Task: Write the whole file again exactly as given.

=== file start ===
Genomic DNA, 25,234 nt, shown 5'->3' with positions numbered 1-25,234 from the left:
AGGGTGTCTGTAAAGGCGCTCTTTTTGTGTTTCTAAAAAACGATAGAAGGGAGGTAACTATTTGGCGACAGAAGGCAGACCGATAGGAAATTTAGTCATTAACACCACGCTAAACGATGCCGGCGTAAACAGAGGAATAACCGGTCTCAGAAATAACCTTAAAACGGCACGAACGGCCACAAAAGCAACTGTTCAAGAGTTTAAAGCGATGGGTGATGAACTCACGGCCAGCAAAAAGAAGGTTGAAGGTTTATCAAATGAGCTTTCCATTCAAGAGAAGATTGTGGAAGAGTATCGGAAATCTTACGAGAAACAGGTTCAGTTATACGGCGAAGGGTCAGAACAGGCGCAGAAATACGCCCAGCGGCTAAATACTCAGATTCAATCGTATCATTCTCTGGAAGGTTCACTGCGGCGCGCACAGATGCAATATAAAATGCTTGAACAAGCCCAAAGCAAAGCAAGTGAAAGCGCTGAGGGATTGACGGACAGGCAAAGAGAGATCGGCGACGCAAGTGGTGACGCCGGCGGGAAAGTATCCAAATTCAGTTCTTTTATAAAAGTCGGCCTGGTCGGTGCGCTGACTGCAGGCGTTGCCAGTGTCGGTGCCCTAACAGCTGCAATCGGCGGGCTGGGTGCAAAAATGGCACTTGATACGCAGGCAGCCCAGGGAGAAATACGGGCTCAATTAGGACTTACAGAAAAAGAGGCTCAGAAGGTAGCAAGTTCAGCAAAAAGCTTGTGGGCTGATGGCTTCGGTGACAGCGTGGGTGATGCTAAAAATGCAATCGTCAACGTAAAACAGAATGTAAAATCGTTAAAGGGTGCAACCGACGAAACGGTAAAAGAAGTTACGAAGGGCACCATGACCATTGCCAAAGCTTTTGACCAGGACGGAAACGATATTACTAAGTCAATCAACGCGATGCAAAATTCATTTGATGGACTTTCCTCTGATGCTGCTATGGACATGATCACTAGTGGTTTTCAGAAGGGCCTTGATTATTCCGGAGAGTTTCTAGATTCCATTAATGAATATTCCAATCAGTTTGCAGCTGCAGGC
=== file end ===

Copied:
Genomic DNA, 25,234 nt, shown 5'->3' with positions numbered 1-25,234 from the left:
AGGGTGTCTGTAAAGGCGCTCTTTTTGTGTTTCTAAAAAACGATAGAAGGGAGGTAACTATTTGGCGACAGAAGGCAGACCGATAGGAAATTTAGTCATTAACACCACGCTAAACGATGCCGGCGTAAACAGAGGAATAACCGGTCTCAGAAATAACCTTAAAACGGCACGAACGGCCACAAAAGCAACTGTTCAAGAGTTTAAAGCGATGGGTGATGAACTCACGGCCAGCAAAAAGAAGGTTGAAGGTTTATCAAATGAGCTTTCCATTCAAGAGAAGATTGTGGAAGAGTATCGGAAATCTTACGAGAAACAGGTTCAGTTATACGGCGAAGGGTCAGAACAGGCGCAGAAATACGCCCAGCGGCTAAATACTCAGATTCAATCGTATCATTCTCTGGAAGGTTCACTGCGGCGCGCACAGATGCAATATAAAATGCTTGAACAAGCCCAAAGCAAAGCAAGTGAAAGCGCTGAGGGATTGACGGACAGGCAAAGAGAGATCGGCGACGCAAGTGGTGACGCCGGCGGGAAAGTATCCAAATTCAGTTCTTTTATAAAAGTCGGCCTGGTCGGTGCGCTGACTGCAGGCGTTGCCAGTGTCGGTGCCCTAACAGCTGCAATCGGCGGGCTGGGTGCAAAAATGGCACTTGATACGCAGGCAGCCCAGGGAGAAATACGGGCTCAATTAGGACTTACAGAAAAAGAGGCTCAGAAGGTAGCAAGTTCAGCAAAAAGCTTGTGGGCTGATGGCTTCGGTGACAGCGTGGGTGATGCTAAAAATGCAATCGTCAACGTAAAACAGAATGTAAAATCGTTAAAGGGTGCAACCGACGAAACGGTAAAAGAAGTTACGAAGGGCACCATGACCATTGCCAAAGCTTTTGACCAGGACGGAAACGATATTACTAAGTCAATCAACGCGATGCAAAATTCATTTGATGGACTTTCCTCTGATGCTGCTATGGACATGATCACTAGTGGTTTTCAGAAGGGCCTTGATTATTCCGGAGAGTTTCTAGATTCCATTAATGAATATTCCAATCAGTTTGCAGCTGCAGGC